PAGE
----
Trying to find work as a person with a disability, a chronic illness or a mental health condition can often be a difficult process, especially if you’re not sure of what your rights are or what help there is available.
Even when you are aware of what you can receive the process can be laborious and upsetting, creating more stress when what you really need is a helping hand.
Most employers do their absolute best to make sure there are suitable provisions in place for their disabled employees but unfortunately, not all do which is against the law.
Attitudes to disabilities can vary with 1 in 3 disabled people reporting prejudice against them and 1 in 3 non-disabled people seeing those with disabilities as being less productive.
The data does show that employment rates for disabled people have risen by over 1.3 million since 2013 although many of these are because self-employment has been the only option.
It is interesting to note in the statistics that more than half of working disabled people list mental health conditions as their main impairment with over 1 in 5 citing depression or anxiety.
Invisible illnesses are always the most difficult to evidence making it much easier for employers to discriminate.
The Laws Against Discrimination
The Equality Act of 2010 defines a person as being disabled if they have: “a physical or mental impairment, and the impairment has a substantial and long-term adverse effect on [their] ability to carry out normal day-to-day activities”.
The act is designed to cover an applicant or employee through every stage of the employment process including:
Aptitude or proficiency tests
Terms of employment, including pay
Promotion, transfer and training opportunities
Dismissal or redundancy
Discipline and grievances
If reasonable adjustments or accommodations are not made, then this could be defined as discrimination if it puts the disabled person at a disadvantage based on their condition.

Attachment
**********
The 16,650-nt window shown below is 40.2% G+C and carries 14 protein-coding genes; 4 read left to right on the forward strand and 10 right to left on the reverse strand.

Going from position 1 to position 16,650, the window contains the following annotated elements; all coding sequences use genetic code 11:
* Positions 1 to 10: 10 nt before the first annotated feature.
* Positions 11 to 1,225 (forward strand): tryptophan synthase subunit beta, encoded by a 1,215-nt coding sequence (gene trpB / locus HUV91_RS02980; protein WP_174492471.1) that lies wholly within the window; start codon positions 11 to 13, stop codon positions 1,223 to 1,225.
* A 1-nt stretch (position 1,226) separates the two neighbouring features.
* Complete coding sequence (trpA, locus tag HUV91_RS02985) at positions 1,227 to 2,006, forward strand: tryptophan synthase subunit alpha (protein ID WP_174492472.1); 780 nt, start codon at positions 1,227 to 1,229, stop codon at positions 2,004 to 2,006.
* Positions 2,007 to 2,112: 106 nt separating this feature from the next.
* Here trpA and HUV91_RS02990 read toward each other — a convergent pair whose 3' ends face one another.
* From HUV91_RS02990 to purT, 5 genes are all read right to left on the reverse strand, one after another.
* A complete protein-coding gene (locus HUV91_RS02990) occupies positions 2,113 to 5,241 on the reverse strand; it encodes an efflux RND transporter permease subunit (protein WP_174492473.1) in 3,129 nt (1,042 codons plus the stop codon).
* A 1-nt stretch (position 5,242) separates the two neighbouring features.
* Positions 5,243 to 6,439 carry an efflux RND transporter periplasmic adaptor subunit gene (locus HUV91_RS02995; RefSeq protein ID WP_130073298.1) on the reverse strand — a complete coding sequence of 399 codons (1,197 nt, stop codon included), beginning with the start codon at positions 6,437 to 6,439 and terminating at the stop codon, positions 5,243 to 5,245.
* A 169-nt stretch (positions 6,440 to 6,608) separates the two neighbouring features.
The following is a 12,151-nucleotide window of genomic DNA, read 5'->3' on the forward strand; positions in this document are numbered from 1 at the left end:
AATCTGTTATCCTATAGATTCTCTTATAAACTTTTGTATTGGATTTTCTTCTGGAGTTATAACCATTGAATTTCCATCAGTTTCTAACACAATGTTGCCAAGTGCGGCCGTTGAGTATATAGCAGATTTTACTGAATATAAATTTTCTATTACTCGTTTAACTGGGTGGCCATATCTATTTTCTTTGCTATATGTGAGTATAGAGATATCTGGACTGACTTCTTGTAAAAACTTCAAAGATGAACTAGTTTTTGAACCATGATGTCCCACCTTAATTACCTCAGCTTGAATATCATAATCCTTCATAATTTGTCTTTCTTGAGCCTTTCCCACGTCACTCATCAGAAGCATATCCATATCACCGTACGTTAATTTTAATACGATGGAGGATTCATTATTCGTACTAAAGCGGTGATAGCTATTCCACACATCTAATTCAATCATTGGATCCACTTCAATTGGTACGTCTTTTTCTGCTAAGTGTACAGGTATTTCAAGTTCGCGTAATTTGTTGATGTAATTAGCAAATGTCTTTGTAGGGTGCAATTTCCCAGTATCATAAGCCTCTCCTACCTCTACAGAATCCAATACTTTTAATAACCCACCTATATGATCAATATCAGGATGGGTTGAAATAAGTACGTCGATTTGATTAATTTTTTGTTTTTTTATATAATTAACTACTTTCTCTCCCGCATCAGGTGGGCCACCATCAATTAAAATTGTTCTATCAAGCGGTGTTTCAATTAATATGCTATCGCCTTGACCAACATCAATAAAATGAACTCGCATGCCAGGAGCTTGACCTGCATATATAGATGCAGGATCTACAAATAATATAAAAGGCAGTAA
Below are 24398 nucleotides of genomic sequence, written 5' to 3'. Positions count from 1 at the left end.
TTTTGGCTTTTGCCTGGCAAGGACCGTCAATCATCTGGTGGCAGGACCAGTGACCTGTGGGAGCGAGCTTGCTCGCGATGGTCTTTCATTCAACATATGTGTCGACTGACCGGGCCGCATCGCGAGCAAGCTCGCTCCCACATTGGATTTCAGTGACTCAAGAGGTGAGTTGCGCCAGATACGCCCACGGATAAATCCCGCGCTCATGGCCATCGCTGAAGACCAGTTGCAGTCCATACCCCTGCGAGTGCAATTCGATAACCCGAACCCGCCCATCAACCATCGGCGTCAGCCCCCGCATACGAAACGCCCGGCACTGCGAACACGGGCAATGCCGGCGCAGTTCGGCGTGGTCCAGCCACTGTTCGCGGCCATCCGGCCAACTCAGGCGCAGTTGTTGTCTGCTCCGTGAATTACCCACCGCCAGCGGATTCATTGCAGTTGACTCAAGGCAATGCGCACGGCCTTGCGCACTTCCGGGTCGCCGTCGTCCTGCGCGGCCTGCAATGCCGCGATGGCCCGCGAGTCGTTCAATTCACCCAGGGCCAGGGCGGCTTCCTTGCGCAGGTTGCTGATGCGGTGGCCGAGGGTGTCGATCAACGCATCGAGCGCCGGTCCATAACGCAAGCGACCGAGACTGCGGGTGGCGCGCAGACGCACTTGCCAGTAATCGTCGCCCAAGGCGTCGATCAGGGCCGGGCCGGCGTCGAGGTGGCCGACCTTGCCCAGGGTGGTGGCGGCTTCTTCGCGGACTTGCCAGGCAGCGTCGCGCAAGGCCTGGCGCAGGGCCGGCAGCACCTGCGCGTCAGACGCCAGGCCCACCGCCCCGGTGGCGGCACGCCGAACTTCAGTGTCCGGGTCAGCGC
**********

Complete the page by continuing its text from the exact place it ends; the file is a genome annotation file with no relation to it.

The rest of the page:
According to ACAS, there are six main types of disability discrimination:
This would occur when someone is treated differently to other employees as a direct result of their disability.
For example, an employer actively refuses to employ a disabled person simply because they don’t want any sign of disability in their workplace.
This occurs where a workplace rule, practise or procedure is applied to all in the workplace but has a distinct disadvantage to those employees who have a disability.
This can be more difficult to prove and any employee or applicant who is claiming indirect discrimination must be able to show how they personally have been disadvantaged in addition to how the discrimination has, or would in the future, disadvantage other employees or job candidates.
This would apply if unwanted conduct related to a person’s disability has created a distressing, humiliating or offensive environment for that person.
If a person is treated unfairly because they have either made or supported a complaint about discrimination.
Discrimination arising from disability
The discrimination doesn’t necessarily have to be because of the disability itself but from something linked to it.
For example, an employee who needs to take time off for medical appointments is penalised for the number of absences they’ve had.
Failure to make reasonable adjustments
This is the most common form of discrimination.
Any employer with a disabled employee or applicant must attempt to make reasonable adjustments to the working environment or to the job role itself.
This could be as simple as supplying a special chair or piece of equipment that could aid the person in their work or adjusting the working hours if necessary.
In some circumstances, reasonable adjustments cannot be made if it will be detrimental to the business. For example, an employer may reject an applicant with a severe back problem if the job requires them to do heavy lifting or manual labour. It is an essential part of the job and therefore no accommodation can be made.
What can you do?
If you feel like you have faced discrimination, the first option would be to talk with your manager or supervisor.
They may be completely unaware of the issue or not realise the impact it has had.
If this doesn’t resolve the issue, try raising a grievance using your employer’s formal procedure. Make sure you keep notes of any conversations had and/or e-mails so that you can show you tried to find a solution.
Get independent advice if necessary from your union if you have one, or a professional body outside of your workplace such as ACAS or Citizen’s Advice.
If all else fails, you can make a claim for disability discrimination through GOV.UK.
Dealing with a disability, whether that be physical or mental, is a challenge in itself.
Dealing with employers who aren’t following the rules can make it even more so.
Discrimination is becoming ever more visible in our society as is the number of people unwilling to allow it to continue.
If you’re struggling, ask for help. There is always someone there.
Citizen’s Advice: https://www.citizensadvice.org.uk/work/discrimination-at-work/